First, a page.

What is ‘knowing’? Tracing something alien back to something one is acquainted’ and familiar with. First principle: what we have got used to we no longer consider a riddle, a problem. The feeling of the new, of the discomfiting, is dulled: everything that happens regularly no longer seems questionable to us. This is why the knower’s first instinct is to look for the rule – whereas, of course, finding the rule doesn’t yet mean anything at all is ‘known’! – Hence the superstition of the physicists: where they can stand still, i.e., where the regularity of phenomena allows them to apply abbreviating formulas, they think knowing has taken place. They have a feeling of ‘security’, but behind this intellectual security is the soothing of their fearfulness: they want the rule because it strips the world of dreadfulness. Fear of the unpredictable as the hidden instinct of science. Regularity lulls to sleep the questioning (i.e., fearing) instinct: to ‘explain’ is to show a rule in what happens. Belief in the ‘law’ is belief in the dangerousness of the arbitrary. The good will to believe in laws has helped science to victory (particularly in democratic eras).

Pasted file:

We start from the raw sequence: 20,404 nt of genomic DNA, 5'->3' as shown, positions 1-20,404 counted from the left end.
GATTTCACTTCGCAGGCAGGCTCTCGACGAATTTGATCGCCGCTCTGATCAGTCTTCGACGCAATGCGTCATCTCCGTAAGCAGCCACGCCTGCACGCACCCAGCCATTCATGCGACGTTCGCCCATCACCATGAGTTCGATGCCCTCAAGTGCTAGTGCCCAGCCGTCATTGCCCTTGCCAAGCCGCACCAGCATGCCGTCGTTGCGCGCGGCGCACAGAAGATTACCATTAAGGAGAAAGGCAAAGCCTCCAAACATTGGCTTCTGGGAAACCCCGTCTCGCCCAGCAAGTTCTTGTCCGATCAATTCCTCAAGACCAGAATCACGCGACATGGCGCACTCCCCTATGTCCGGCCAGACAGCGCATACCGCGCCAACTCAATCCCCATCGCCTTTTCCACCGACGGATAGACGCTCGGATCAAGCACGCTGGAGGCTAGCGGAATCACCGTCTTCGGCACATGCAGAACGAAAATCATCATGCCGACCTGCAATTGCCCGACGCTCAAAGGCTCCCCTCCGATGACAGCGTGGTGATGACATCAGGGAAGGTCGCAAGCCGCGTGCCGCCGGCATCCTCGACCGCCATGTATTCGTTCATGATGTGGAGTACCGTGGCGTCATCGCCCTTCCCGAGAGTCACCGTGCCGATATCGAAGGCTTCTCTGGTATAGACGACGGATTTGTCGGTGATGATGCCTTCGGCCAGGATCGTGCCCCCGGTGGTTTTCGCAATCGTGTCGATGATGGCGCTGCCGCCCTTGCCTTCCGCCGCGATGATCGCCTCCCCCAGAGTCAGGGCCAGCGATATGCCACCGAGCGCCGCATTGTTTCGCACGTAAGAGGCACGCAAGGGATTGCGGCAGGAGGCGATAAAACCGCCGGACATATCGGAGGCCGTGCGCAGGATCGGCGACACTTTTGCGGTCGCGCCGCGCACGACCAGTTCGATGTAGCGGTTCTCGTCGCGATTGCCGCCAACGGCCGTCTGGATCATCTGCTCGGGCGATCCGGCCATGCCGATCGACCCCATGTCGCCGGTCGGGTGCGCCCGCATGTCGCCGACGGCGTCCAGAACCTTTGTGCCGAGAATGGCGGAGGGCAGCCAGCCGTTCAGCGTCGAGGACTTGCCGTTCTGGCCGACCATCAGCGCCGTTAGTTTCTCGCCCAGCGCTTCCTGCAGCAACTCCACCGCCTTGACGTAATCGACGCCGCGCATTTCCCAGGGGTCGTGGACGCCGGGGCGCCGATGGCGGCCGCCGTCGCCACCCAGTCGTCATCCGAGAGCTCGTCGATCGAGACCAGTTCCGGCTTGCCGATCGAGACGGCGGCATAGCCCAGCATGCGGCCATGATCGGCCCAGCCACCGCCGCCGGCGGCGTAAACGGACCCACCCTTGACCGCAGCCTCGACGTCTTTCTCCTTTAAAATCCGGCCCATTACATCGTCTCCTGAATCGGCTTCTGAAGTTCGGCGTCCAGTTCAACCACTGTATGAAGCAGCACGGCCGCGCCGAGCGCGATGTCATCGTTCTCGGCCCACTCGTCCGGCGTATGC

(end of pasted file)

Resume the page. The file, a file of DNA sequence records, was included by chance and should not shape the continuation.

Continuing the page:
Notebook 5, summer 1886 – autumn 1887 paragraph 10